|1.||A composition useful as a stainresist agent for polyamide fibers when.applied with a magnesium salt, which is the condensation product of bis hydroxyphenylsulfone with about 0.5 to 1.0 moles of formaldehyde per mole of bishydroxyphenylsulfone and about 0.15 to 1.5 moles of a mercaptocarboxylic acid per mole of bishydroxyphenylsulfone and ammonium hydroxide or an alkali metal hydroxide in an amount sufficient to neutralize the mercapto acid plus an excess of about 0.2 to 0.6 mole of hydroxide per mole of bishydroxyphenylsulfone.|
|2.||The composition of claim 1 wherein the mercaptocarboxylic acid is mercaptoacetic acid or mercaptosuccinic acid.|
|3.||The composition of claim 2 wherein from 0.4 to 1.1 moles of mercaptocarboxylic acid per mole of bis hydroxyphenylsulfone is present.|
|4.||A process comprising reacting bis hydroxyphenylsulfone with 0.51.0 mole of formaldehyde per mole of bishydroxyphenylsulfone, about 0.15 to 1.5 moles of a mercaptocarboxylic acid, and sufficient ammonium hydroxide or alkali metal hydroxide to neutralize the mercaptocarboxylic acid and afford an excess of about 0.2 to 0.6 moles of hydroxide per mole of bis hydroxyphenylsulfone at 110° to 180°C, for about 1 to 48 hours.|
|5.||The process of claim 4 wherein the mercaptocarboxylic acid is mercaptoacetic acid or mercaptosuccinic acid.|
|6.||The process of claim 5 wherein from 0.4 to 11 moles of mercaptocarboxylic acid per mole of bis hydroxyphenylsulfone is present.|
|7.||The process of claim 6 wherein the reaction is carried out at from 130° to 160°C.|
|8.||The process of claim 7 wherein the reaction is carried out for from 3 to 24 hours.|
|9.||The process of claim 8 wherein the mercaptocarboxylic acid is mercaptoacetic acid.|
|10.||A process for rendering polyamide fibers stain resistant comprising applying from 0.5 to 5.0 weight percent, based on the weight of the fibers, of the stain resist agent of claim 1 to said fibers from an aqueous bath in the presence of 0.5 to 7 weight percent, based on the weight of the fiber, of a magnesium salt.|
|11.||The process of claim 10 wherein the stain resist agent is applied to the fibers at a pH of 4 to 8.|
|12.||The process of claim 11 wherein the stain blocking agent is applied to the fibers at a temperature of about 40° to 95°C for a period of about 1 to 60 minutes.|
|13.||The process of claim 12 wherein the stain blocking agent is applied to the fibers at 70° to 90°C.|
|14.||The process of claim 13 wherein the stain blocking agent is applied to the fibers at a pH of 5 to 7.|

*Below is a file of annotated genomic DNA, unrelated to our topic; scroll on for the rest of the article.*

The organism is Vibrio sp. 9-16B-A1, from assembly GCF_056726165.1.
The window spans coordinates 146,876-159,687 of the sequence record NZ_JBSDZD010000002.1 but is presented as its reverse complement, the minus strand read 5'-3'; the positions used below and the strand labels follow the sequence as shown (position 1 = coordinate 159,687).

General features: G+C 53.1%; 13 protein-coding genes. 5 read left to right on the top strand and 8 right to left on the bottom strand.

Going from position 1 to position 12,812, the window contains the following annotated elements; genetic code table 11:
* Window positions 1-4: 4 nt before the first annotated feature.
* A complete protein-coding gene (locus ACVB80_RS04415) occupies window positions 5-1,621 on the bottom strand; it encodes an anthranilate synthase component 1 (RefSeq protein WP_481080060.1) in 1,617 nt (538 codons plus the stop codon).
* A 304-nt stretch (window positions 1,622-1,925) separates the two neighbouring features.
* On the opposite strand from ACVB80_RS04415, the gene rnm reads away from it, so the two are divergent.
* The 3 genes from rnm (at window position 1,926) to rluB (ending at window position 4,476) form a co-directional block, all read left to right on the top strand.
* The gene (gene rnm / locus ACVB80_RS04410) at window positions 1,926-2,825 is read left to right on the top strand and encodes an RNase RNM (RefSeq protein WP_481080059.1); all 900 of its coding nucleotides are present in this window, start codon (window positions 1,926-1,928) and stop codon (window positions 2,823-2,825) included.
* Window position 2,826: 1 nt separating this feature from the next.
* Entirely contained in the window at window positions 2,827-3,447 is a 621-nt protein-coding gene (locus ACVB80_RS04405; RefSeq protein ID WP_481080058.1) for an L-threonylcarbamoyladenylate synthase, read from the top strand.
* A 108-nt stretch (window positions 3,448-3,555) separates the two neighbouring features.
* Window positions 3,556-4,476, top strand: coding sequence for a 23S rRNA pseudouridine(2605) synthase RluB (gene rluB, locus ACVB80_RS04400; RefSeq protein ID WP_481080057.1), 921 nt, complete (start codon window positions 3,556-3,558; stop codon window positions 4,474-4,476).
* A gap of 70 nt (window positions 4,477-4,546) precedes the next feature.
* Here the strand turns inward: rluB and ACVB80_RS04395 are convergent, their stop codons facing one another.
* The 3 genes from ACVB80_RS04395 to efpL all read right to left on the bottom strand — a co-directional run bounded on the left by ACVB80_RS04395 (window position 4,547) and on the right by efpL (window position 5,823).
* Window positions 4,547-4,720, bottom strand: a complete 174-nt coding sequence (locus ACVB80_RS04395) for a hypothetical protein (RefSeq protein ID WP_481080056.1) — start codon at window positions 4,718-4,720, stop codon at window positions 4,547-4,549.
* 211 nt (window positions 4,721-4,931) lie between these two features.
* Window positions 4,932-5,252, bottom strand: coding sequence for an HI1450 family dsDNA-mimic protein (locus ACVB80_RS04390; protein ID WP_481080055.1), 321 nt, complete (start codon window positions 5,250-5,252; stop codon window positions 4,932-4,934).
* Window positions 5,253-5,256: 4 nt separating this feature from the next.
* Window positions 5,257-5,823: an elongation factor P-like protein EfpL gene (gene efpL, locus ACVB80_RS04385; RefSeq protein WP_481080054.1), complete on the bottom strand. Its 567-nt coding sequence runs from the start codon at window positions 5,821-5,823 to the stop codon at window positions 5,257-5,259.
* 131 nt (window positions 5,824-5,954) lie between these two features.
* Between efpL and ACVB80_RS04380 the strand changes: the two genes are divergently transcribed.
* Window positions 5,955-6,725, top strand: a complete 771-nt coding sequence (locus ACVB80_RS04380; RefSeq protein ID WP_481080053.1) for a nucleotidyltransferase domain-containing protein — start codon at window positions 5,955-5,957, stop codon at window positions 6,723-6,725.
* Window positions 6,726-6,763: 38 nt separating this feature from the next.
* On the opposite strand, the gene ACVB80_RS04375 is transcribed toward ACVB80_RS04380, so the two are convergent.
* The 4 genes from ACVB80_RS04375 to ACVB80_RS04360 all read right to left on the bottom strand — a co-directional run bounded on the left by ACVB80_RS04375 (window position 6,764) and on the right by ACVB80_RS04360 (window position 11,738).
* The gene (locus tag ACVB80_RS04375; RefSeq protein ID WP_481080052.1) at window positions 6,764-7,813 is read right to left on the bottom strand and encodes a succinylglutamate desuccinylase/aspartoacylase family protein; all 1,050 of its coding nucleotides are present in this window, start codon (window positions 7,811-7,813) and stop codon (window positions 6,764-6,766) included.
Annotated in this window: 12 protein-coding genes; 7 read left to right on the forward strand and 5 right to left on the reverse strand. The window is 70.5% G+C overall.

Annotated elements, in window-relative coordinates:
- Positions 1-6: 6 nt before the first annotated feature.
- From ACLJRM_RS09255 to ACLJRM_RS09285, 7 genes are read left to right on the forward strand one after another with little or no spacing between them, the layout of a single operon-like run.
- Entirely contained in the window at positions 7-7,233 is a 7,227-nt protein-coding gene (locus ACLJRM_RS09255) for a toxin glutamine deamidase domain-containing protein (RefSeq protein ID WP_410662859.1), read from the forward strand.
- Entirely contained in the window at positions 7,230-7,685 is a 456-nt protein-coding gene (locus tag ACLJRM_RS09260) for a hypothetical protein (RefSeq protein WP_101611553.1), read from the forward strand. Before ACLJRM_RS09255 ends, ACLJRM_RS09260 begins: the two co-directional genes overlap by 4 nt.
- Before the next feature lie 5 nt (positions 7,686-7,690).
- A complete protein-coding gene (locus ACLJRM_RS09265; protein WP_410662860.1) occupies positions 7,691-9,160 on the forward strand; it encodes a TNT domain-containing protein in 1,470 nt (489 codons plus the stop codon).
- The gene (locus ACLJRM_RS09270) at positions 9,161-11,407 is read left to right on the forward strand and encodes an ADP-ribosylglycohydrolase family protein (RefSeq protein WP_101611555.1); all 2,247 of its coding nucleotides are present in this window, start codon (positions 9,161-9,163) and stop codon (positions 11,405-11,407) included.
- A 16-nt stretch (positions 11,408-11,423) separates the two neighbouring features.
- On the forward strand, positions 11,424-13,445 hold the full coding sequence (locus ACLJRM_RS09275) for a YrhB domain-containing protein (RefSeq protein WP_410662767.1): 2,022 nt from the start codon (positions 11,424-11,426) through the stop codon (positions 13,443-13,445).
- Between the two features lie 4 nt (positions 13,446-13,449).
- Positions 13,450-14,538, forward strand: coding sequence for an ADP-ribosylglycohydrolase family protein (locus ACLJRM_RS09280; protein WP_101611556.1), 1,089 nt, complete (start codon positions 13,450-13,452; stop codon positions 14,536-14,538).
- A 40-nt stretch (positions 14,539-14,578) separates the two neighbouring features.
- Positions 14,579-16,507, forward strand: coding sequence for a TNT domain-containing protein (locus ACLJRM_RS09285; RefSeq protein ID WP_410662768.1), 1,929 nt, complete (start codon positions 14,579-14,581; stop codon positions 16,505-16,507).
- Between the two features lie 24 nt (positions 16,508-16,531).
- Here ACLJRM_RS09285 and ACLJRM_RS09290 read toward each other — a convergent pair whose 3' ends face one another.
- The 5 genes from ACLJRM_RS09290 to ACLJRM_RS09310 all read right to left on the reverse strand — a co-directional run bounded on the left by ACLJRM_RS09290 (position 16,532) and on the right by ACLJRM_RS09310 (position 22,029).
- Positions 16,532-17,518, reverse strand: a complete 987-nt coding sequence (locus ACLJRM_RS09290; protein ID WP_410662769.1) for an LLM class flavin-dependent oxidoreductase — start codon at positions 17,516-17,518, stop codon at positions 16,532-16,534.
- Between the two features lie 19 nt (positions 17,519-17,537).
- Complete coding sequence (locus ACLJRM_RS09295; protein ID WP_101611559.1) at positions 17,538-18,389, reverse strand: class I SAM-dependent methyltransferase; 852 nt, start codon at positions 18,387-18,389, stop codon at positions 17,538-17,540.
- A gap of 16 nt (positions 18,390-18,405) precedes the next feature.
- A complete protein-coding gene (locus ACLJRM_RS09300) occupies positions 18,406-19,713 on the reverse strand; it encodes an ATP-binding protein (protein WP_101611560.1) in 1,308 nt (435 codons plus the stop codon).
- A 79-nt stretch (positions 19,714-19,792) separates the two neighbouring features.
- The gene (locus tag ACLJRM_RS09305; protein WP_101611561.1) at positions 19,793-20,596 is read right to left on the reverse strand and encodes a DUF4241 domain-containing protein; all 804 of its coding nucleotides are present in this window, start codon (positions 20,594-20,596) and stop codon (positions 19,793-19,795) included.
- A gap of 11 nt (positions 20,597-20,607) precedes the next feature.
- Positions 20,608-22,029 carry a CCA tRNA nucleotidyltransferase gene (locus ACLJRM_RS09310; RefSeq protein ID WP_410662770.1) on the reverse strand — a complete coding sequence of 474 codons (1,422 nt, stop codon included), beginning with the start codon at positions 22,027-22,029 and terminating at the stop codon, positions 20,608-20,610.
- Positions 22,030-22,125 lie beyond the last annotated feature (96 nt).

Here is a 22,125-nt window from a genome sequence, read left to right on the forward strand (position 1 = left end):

|15.||The process of claim 11 wherein the stain blocking agent is applied to the fibers at 15° to 60°C for a period of 1 to 60 minutes followed by a heat treatment of the fibers at 50° to 100°C for 1 to 60 minutes.|
|16.||The process of claim 15 wherein the stain blocking agent is applied to the fibers at a pH of 5 to 7.|
BACKGROUND OF THE INVENTION Polyamide substrates, such as nylon carpeting, upholstery fabric and the like, are subject to staining by a variety of agents, e.g., foods and beverages. An especially troublesome staining agent is FD&C Red Dye No. 40, commonly found in soft drink preparations. Different types of treatments have been proposed to deal with staining problems. One approach is to apply a barrier such as a highly fluorinated polymer to the substrate. Another is to use stain resists consisting of either phenol- formaldehyde condensates or acrylic acid as well as styrene/maleic acid polymerisates or combination of these. Examples of phenol-formaldehyde condensates are described in US 4,501,591, 4,592,940, 4,680,212, 4,833,009 and 4,963,406. These materials are either condensation products of naphthalene monosulfonic acids with BHPS and formaldehyde or condensation products of phenolsulfonic acid with BHPS and formaldehyde. To impart stain resistance and solubility, the presence of sulfonic acid groups is necessary in these compounds. Stain-resists of this type have to be applied below pH of 4.5 , preferably below 3.0. Examples of poly(acrylic acid) type stain-resists are described in US 4,940,757 , 5,015,259 and EUR 332,342, and of styrene/maleic acid type stain-resists in US 4,883,839,
4 ,948,650, and 5,001,004. Stain-resists of this type have to be applied below pH of 3.0, preferably below 2.5.
Applications of stain-resists at low pH's cause corrosion of equipment and safety as well as environmental problems. Therefore, the ability of a stain-resist to function in a neutral or close to neutral environment is highly desirable. The use of mercapto acids instead of sulfonic acids in the condensation of BHPS and formaldehyde is quite different from the prior art. The synthesis of monomeric carboxyalkylthiomethylated phenols has been described in Synthesis(April 1989, page 253). These materials have no stain-resist properties. The synthesis of the stain-resists described in this invention when carried out above 100°C and at specific molar ratios leads to unique and unexpected properties.
BRIEF SUMMARY OF THE INVENTION The present invention provides stain resistant polyamide fibrous substrates by treatment with a magnesium salt together with a water-soluble or water-dispersible base-catalyzed condensation products of BHPS, formaldehyde and a mercapto carboxylic acid, and methods for preparing the above condensation products. The stain-resist agents of this invention are less sensitive to pH of application than some previously known materials. They may be applied at higher pHs which are less corrosive and more environmentally preferred.
DETAILED DESCRIPTION OF INVENTION The present invention relates to water-soluble or water dispersible base-catalyzed condensation products of BHPS, formaldehyde and a mercapto acid, useful as stain- resist agents for fibrous polyamides. BHPS is the only phenolic suitable for use in this invention. Formaldehyde is the only aldehyde suitable for use in this invention. Mercaptoacetic and mercaptosuccinic acids are the only mercapto acids suitable for use in this invention. Mercaptoacetic acid is preferred; results with